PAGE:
L. G. MILLER et al., Plaintiffs and Respondents, v. J. B. DOYLE, Defendant and Appellant.
This is an action for dissolution of a limited partnership, brought by the limited partners against the general partner. The trial court entered an ‘Interlocutory Judgement’ by which it decreed dissolution, ordered immediate sale of the partnership assets, appointed a referee to take an accounting, and authorized the parties to move for final judgment upon filing of the report of the referee.
Defendant appeals from that portion of the judgment which orders sale of the partnership assets and from a separate order of sale made shortly after filing of the decree.
The partnership was formed in 1955 to construct two motels in San Francisco. The 17 limited partners contributed $9,750 in capital and agreed to loan $111,150 to the partnership. The general partner contributed only specified services. He was to receive 3/8ths of the profits, and the limited partners were to have 5/8ths of the is located on land held under a 51-year is located on land held under under a 51-year lease, and was opened in August of 1955. This action was filed in 1957. After a 6-day trial, the court found that appellant general partner had breached the partnership agreement by appropriation of partnership funds, by misuse of partnership property for his own benefit, and by failure to perform required acts.
Respondents contend that the judgment is not final and therefore not appealable. We agree.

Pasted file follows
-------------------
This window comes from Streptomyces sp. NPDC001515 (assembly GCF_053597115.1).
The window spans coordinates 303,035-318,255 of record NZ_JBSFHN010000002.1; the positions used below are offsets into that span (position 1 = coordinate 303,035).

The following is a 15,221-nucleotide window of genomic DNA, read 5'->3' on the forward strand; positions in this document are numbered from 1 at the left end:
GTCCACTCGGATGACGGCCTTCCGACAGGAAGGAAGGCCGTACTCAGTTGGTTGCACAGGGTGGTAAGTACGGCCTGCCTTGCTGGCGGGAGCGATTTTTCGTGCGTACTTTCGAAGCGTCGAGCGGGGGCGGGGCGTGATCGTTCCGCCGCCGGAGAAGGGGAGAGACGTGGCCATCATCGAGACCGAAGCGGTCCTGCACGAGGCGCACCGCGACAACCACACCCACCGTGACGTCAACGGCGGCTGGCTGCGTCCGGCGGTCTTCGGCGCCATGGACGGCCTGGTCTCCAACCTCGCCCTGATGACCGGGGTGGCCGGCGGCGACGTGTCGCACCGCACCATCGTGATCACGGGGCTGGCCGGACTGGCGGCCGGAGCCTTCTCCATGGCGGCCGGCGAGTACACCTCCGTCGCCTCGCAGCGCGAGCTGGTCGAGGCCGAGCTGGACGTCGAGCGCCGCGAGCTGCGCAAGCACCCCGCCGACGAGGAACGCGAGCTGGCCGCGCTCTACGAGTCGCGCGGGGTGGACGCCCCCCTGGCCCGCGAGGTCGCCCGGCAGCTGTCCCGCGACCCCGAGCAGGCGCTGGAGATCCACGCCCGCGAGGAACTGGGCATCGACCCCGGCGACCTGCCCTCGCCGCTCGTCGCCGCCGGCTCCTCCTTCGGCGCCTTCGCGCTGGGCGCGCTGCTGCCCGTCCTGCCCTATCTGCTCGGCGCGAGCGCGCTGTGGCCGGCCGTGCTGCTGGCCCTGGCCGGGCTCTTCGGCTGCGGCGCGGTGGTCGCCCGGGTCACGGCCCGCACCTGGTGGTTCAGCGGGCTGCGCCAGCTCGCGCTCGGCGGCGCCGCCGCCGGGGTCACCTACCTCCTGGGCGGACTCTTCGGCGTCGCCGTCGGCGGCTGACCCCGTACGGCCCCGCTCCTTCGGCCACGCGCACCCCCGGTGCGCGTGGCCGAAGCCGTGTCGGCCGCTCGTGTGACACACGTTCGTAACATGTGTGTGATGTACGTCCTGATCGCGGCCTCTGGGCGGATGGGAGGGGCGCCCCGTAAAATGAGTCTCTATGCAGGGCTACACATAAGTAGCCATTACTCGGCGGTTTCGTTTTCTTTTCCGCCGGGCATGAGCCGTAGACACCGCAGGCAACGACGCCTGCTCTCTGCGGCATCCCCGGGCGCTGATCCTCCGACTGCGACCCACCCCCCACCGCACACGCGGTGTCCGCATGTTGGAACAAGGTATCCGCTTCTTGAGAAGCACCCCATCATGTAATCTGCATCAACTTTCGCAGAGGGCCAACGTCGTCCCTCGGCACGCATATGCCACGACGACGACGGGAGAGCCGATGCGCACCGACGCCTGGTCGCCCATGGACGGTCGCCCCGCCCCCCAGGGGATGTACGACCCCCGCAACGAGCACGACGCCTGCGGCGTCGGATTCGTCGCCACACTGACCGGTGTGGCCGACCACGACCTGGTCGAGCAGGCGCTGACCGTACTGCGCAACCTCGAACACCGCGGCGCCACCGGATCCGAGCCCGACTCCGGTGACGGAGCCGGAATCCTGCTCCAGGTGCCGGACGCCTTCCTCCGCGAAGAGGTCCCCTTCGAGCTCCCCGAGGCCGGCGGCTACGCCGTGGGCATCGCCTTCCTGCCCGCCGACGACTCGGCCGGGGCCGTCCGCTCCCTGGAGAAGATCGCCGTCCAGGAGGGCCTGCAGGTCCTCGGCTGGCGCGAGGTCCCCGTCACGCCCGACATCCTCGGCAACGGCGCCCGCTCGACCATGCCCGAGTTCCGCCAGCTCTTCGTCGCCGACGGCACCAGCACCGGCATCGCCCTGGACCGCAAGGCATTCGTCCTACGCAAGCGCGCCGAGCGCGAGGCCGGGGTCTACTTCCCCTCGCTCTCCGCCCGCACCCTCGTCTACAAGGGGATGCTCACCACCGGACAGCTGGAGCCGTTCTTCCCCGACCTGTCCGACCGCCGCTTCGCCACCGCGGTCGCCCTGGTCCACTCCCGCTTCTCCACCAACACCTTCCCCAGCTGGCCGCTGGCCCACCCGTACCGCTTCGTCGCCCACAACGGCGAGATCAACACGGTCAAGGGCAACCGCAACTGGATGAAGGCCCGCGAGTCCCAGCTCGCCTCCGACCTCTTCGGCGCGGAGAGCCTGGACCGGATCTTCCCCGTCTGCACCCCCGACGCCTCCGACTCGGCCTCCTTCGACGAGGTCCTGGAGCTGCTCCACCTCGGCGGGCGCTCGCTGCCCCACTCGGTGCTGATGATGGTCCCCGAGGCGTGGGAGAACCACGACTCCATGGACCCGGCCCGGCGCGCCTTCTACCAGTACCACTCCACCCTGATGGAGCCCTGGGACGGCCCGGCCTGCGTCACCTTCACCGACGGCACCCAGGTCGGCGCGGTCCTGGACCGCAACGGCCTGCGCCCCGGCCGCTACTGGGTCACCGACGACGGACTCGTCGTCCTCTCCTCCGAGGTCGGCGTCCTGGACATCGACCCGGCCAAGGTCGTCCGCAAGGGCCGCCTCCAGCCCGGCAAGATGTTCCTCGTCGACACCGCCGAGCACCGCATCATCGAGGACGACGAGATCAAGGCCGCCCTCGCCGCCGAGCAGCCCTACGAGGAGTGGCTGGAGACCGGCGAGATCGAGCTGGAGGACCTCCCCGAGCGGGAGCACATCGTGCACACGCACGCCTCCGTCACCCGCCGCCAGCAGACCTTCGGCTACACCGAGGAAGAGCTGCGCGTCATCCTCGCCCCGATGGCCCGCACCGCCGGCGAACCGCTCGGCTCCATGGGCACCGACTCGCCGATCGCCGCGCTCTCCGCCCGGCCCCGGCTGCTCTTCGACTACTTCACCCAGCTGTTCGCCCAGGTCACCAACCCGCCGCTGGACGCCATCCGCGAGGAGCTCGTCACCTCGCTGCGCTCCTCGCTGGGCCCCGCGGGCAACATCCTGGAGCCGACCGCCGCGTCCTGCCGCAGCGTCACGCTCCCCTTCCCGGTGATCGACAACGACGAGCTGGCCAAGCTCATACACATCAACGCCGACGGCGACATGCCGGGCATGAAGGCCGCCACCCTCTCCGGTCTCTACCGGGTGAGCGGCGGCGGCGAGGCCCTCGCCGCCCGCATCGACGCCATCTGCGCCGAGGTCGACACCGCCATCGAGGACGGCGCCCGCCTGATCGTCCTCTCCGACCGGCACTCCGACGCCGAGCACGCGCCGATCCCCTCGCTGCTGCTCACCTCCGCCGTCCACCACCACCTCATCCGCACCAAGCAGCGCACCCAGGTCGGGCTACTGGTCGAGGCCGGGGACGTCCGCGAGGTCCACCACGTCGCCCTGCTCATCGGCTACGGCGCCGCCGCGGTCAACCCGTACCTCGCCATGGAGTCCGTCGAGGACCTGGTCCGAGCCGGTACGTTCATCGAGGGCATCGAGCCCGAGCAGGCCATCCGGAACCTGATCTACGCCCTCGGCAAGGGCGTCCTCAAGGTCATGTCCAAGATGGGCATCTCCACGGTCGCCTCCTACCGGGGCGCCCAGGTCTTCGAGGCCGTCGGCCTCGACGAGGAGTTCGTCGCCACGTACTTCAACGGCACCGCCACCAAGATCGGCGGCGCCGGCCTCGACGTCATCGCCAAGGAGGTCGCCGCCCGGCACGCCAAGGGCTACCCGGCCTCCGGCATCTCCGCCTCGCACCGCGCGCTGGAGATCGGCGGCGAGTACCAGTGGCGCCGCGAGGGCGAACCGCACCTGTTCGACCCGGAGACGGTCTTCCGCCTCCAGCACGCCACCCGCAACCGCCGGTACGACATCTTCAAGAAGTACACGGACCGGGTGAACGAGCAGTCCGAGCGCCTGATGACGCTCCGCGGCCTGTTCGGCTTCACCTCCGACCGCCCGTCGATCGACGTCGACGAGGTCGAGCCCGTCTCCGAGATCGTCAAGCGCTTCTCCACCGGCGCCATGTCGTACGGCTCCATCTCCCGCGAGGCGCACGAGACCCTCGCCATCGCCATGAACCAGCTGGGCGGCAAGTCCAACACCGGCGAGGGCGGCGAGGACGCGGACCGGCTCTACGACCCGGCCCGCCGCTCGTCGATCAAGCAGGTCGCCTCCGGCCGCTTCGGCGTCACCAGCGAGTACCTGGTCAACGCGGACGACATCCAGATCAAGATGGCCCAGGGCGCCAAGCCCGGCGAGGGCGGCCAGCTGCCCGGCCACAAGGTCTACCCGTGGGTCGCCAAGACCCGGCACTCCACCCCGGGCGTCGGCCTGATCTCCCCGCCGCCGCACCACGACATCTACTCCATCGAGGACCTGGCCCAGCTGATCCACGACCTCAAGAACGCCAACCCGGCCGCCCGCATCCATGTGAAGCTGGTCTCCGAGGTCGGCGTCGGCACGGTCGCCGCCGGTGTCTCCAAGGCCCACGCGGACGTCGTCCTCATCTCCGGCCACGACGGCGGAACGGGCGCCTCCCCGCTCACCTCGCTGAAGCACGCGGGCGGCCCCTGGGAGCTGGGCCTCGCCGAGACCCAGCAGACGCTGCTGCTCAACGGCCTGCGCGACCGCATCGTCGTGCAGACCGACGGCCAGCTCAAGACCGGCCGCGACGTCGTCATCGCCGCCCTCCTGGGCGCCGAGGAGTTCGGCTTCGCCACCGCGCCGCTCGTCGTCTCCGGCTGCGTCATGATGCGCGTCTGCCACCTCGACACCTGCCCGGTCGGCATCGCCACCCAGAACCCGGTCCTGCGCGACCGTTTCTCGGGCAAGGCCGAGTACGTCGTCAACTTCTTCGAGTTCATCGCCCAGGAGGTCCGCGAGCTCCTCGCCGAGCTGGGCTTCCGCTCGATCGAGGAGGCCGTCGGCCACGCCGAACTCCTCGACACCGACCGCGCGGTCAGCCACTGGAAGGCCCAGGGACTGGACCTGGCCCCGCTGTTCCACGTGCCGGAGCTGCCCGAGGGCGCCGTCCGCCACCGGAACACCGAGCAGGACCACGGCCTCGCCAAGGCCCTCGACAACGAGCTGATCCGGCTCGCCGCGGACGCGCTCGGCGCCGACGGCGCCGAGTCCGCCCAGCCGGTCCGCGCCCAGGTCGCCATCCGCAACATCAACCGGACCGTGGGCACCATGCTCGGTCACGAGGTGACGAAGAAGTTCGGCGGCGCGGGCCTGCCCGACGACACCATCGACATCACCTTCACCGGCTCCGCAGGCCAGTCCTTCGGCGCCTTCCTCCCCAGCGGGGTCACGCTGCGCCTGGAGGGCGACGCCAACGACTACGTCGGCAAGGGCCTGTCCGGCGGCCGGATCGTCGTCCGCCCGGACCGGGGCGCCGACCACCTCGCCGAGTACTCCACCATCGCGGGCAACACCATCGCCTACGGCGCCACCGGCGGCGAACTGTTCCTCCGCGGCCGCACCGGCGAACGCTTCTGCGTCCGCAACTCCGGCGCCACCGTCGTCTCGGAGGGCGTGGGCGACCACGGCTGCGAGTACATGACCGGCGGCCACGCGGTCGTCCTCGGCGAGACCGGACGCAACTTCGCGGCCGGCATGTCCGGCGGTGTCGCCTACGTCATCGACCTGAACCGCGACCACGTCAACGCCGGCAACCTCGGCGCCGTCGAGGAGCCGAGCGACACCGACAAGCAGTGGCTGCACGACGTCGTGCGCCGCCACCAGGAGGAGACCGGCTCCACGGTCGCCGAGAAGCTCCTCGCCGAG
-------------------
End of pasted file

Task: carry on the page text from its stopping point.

‘An appeal lies only from a final judgment unless an appeal from an interlocutory decree or judgment is expressly authorized by law.’ Bakewell b. Bakewell, 21 Cal.2d 224, 226–227, 130 P.2d 975, 977; see also Shirley v. Cook, 119 Cal.App.2d 220, 259 P.2d 25. The decree before us clearly is not final, since it does not fix the interests of the partners, determine the share to be divided among the partners, nor order distribution of the net assets to them. It is not contended that there is any statutory provision authorizing an appeal from an interlocutory decree in an action for dissolution of partnership.
Appellant does argue, however, that the direction for sale of the partnership assets imports such finality as to warrant the appeal from the order and from so much of the interlocutory judgment as directs the sale. The parties cite, and we find, no decision directly dealing with this issue.
Appellant relies upon Rossi v. Caire, 174 Cal. 74, 161 P. 1161, 1163. Although that decision concerns dissolution of a corporation, we should be willing to follow the analogy if the case were otherwise applicable. But the appeal there taken was from orders ‘directing the sale and distribution’ of the assets. Although it is not wholly clear that distribution of all assets was contemplated, compliance with that direction would complete the winding up of the corporate affairs, or at least would fix the proportions of ultimate distribution. Thus the orders amounted to a final judgment. In our case, however, it is only sale which is ordered, and the issue of distribution is specifically reserved for later determination. Thus Rossi does not aid us. Some cases (see Steinberg v. Goldstein, 145 Cal.App.2d 692, 303 P.2d 80) determine appeals from decrees comparable to that before us. But they do so without any discussion of the appealability of the judgments involved. Apparently that issue was not raised, and the decision cannot be deemed authority that such orders are in fact appealable.